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“Race” and the Difficulties of Language

Phillips, Debby A. ARNP, CS, PhD; Drevdahl, Denise J. RN, PhD

Critical & Postmodern Perspectives

“Race,” a construct created by scientists, is deeply ingrained in everyday discourses. Using postmodern theories to help us think through the complexities of language in relation to race, we come to understand that truths about race are changing, contingent, and contested products of cultural construction. It is impossible to understand or represent race as an object of study such that it can be known, yet untouched, by language. Health effects are one important consequence of race, particularly related to quality, access, marginalization, and privilege. Analyzing the effects of race bring it visibly into being, and makes evident how language shapes our understandings of the world and its human inhabitants.

POSTMODERN theories, like feminism and deconstruction, help us think through the complexities of language in relation to important and consequential constructs like “race.” The language chosen for the recent ANS issue on “Ancestry and Ethnicity,” for instance, surfaces some of the complexities of the language of race. Research shows that nursing scholars understand race, ancestry, and ethnicity in many different ways, and as interchangeable concepts. 1 For example, skin color is often assumed to be an unspoken distinction among races, although some cultural discourses also constitute skin color as an indicator of ethnicity or ancestry. What, then, are the relationships between ancestry and race, and between ancestry and ethnicity? Does the word ancestry sidestep the political and historical residue associated with race and the consequences of belonging to a particular race? What meanings adhere to language that describe boundaries between humans? What does the language of race speak and what are its effects?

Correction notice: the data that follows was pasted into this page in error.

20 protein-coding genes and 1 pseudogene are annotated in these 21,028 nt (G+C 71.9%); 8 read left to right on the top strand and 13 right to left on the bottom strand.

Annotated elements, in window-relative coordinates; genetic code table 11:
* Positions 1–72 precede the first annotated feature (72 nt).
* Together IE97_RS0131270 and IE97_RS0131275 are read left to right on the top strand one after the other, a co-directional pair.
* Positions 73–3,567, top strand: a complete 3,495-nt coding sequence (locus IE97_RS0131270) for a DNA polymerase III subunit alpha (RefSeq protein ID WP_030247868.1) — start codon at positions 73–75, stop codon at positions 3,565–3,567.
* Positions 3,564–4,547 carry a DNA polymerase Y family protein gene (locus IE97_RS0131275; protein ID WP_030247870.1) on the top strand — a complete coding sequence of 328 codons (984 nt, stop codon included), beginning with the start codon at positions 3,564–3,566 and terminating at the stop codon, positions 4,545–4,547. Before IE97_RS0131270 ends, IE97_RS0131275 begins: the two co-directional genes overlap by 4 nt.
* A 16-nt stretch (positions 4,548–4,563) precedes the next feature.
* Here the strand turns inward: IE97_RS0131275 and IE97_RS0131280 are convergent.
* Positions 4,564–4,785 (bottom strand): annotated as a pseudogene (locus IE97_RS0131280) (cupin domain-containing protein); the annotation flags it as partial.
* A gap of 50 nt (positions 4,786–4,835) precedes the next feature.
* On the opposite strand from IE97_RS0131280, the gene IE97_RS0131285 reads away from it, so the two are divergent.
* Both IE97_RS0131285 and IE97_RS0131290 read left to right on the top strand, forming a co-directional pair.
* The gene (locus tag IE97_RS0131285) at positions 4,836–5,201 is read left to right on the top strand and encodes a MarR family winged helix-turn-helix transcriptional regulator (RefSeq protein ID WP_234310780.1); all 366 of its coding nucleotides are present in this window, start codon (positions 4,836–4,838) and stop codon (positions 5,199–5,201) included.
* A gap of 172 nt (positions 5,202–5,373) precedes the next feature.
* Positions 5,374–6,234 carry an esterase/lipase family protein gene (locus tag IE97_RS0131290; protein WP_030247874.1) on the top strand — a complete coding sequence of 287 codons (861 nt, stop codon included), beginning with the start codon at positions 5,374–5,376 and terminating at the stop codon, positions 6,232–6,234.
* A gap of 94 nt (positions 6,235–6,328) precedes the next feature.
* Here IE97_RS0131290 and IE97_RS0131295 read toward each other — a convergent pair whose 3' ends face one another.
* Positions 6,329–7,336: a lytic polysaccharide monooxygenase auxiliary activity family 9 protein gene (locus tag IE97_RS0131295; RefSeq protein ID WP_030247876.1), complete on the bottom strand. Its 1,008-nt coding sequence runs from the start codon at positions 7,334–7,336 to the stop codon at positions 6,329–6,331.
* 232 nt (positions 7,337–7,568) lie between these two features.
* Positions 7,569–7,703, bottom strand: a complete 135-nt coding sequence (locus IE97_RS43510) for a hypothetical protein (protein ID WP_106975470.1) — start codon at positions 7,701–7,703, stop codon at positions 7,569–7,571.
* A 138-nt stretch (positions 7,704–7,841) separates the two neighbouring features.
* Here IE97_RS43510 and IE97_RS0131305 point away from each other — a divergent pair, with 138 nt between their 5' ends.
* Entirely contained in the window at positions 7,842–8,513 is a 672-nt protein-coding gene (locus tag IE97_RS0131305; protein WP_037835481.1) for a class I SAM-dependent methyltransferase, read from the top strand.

Dictionaries function as a source of truth about race, ethnicity, and ancestry, but these, too, are problematic. The Oxford English Dictionary, 2 for instance, defines ancestry as “the relation or condition of ancestors; progenitorship; ancestral lineage or descent. Hence, distinguished or ancient descent.” In the same source, race is defined as a “group of persons, animals, or plants, connected by common descent or origin.” Definitions of both ancestry and race end up referring to “descent,” while ethnic is defined as “pertaining to race.” Thus, we are caught in a continuous process of deferral, back to where we started, with no foundational definitions of race or ancestry or ethnicity that do not refer to or assume each other.

It is clear that race is not a neutral, harmless, easily defined, demographic variable among a list of other demographic variables, such as age or birthplace. As a construct that is culturally determined, race is one way that boundaries between groups of people are created, and as such, is an organizing principle of everyday life. Originally applied to groups that shared some close relationship, it has shifted to being applied to much broader groups, utilizing physical, religious, and/or language qualities as a basis for assigning various groups to a single entity called “race.” 3